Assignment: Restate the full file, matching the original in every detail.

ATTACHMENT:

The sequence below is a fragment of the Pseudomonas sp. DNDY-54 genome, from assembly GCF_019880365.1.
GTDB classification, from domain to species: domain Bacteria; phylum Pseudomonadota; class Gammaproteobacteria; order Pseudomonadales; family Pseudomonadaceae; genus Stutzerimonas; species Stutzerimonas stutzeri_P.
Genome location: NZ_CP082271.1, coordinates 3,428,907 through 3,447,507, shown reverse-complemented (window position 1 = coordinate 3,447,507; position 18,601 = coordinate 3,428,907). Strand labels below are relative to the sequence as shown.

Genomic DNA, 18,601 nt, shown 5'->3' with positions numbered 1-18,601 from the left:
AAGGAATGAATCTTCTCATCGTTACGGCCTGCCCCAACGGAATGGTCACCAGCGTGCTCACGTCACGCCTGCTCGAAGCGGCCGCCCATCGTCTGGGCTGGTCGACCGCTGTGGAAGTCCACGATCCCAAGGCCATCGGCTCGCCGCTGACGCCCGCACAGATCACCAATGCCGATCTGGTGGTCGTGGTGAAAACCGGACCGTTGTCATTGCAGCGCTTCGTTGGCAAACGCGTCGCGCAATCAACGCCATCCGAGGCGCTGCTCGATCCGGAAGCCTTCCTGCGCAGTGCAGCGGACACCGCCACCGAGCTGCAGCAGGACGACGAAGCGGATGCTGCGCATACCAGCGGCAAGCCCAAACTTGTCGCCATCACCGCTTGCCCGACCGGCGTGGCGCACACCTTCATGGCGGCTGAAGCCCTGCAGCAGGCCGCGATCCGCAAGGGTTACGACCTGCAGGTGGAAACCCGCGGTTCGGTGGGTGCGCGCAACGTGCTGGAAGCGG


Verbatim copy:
The sequence below is a fragment of the Pseudomonas sp. DNDY-54 genome, from assembly GCF_019880365.1.
GTDB classification, from domain to species: domain Bacteria; phylum Pseudomonadota; class Gammaproteobacteria; order Pseudomonadales; family Pseudomonadaceae; genus Stutzerimonas; species Stutzerimonas stutzeri_P.
Genome location: NZ_CP082271.1, coordinates 3,428,907 through 3,447,507, shown reverse-complemented (window position 1 = coordinate 3,447,507; position 18,601 = coordinate 3,428,907). Strand labels below are relative to the sequence as shown.

Genomic DNA, 18,601 nt, shown 5'->3' with positions numbered 1-18,601 from the left:
AAGGAATGAATCTTCTCATCGTTACGGCCTGCCCCAACGGAATGGTCACCAGCGTGCTCACGTCACGCCTGCTCGAAGCGGCCGCCCATCGTCTGGGCTGGTCGACCGCTGTGGAAGTCCACGATCCCAAGGCCATCGGCTCGCCGCTGACGCCCGCACAGATCACCAATGCCGATCTGGTGGTCGTGGTGAAAACCGGACCGTTGTCATTGCAGCGCTTCGTTGGCAAACGCGTCGCGCAATCAACGCCATCCGAGGCGCTGCTCGATCCGGAAGCCTTCCTGCGCAGTGCAGCGGACACCGCCACCGAGCTGCAGCAGGACGACGAAGCGGATGCTGCGCATACCAGCGGCAAGCCCAAACTTGTCGCCATCACCGCTTGCCCGACCGGCGTGGCGCACACCTTCATGGCGGCTGAAGCCCTGCAGCAGGCCGCGATCCGCAAGGGTTACGACCTGCAGGTGGAAACCCGCGGTTCGGTGGGTGCGCGCAACGTGCTGGAAGCGG